Are You “Chemically Wired” to Gain Weight?
Impulsive or disordered eating and unplanned meals are partially to blame for ADHD’s strong correlation with obesity. And then there’s your dopamine-seeking brain, which loves carbs and sugar. Learn how to lose weight the ADD way.
The Link Between Disordered Eating and ADHD
Obesity is a significant problem in the U.S., with two out of three Americans now classified as overweight1 and nearly one out of three as obese. No doubt you’re familiar with those statistics. What you may not know is that excessive body weight is unusually prevalent among people who have attention deficit hyperactivity disorder (ADHD or ADD). And, given their impulsivity and their often-erratic eating habits, people with ADHD have an unusually difficult time losing excess weight once they’ve gained it.
“For a significant number of overweight people, ADHD may be a contributing factor,” says psychologist John Fleming, Ph.D., of the Nutritional Disorders Clinic at Toronto General Hospital.
Fleming is among the first scientists to link ADHD and weight gain. In the 2002 book Gender Issues and AD/HD: Research, Diagnosis and Treatment (#CommissionsEarned), Fleming references an unpublished pilot study2 of obese clients conducted at the Nutritional Disorders Clinic in 1988-90. In studying these individuals, Fleming found that they exhibited “clearly disturbed eating habits, with typically no regularly planned meals or snacks, and an inability to follow dietary plans for any useful length of time.”
Sounds a lot like ADHD, right? Fleming thought so, too. And looking deeper, he discovered in a 2005 study3 that the rate of ADHD was, in fact, five to 10 times greater among these overweight individuals than in the general population (30 percent versus 3 to 6 percent).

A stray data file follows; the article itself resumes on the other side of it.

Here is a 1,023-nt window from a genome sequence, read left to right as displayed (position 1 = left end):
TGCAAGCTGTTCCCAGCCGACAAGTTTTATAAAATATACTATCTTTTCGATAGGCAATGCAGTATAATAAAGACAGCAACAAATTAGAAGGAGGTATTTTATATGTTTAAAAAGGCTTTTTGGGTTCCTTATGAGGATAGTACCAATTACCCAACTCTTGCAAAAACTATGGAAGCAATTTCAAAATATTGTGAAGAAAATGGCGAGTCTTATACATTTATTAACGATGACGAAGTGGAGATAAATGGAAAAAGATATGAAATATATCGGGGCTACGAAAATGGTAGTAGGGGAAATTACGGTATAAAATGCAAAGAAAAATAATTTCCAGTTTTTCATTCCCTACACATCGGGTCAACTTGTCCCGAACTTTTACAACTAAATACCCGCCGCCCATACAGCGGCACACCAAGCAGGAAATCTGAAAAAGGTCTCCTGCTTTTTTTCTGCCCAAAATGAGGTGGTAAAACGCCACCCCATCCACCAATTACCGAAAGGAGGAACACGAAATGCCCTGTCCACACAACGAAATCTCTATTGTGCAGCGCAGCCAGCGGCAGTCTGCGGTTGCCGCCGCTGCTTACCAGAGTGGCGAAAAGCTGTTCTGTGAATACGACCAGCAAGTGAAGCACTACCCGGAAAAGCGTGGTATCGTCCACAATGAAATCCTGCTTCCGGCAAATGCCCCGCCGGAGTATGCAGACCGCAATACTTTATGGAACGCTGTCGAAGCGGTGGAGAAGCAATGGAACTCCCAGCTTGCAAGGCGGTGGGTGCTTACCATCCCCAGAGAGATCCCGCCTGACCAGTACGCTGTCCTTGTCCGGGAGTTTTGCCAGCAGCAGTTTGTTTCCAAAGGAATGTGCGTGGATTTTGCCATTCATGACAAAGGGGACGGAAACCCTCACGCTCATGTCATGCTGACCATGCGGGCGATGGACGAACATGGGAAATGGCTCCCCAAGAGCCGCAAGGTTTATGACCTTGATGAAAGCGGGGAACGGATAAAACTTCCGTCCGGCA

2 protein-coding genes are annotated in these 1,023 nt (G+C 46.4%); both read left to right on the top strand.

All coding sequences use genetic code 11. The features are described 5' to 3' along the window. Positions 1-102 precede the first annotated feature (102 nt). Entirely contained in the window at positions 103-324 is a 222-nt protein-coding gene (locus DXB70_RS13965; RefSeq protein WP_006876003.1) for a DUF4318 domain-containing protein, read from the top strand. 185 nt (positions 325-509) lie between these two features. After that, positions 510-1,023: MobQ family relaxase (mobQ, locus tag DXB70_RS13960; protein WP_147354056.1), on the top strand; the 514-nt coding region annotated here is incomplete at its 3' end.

In the ensuing years, Fleming’s basic discovery — that there are links between ADHD and obesity — has been corroborated by other scientists, including Jules Altfas, M.D., of the Behavioral Medical Center for Treatment and Research in Portland, Oregon. “At all levels of obesity,” Dr. Altfas explains, “patients with ADD symptoms were less successful at losing weight than non-ADHD peers.”
ADHD Dopamine and Disordered Eating
The precise mechanism underlying the link between obesity and ADHD is yet to be discovered. But the evidence seems to suggest4 that the same low levels of the neurotransmitter dopamine that cause ADHD also encourage overeating.
People with ADHD are “chemically wired” to seek more dopamine, says John Ratey, M.D., professor of psychiatry at Harvard Medical School in Boston. “Eating carbohydrates triggers a rush of dopamine in the brain,” he says. “It’s the drive for the feeling of satiety.”
Lance Levy, M.D., a frequent collaborator of Dr. Fleming, says that eating several mini-meals throughout the day (grazing) provides a “source of ongoing stimulation that may lessen feelings of restlessness in people with ADHD.”
Sources of Disordered Eating
On a behavioral level, possible links between obesity and ADHD seem obvious. To avoid overeating, an individual must be capable of planning ahead; that’s something people with ADHD have a hard time doing. What’s more, the individual must be capable of paying attention to feelings of hunger and satiety — in other words, to know when he is hungry and when he is full. Again, that’s hard for people with ADHD.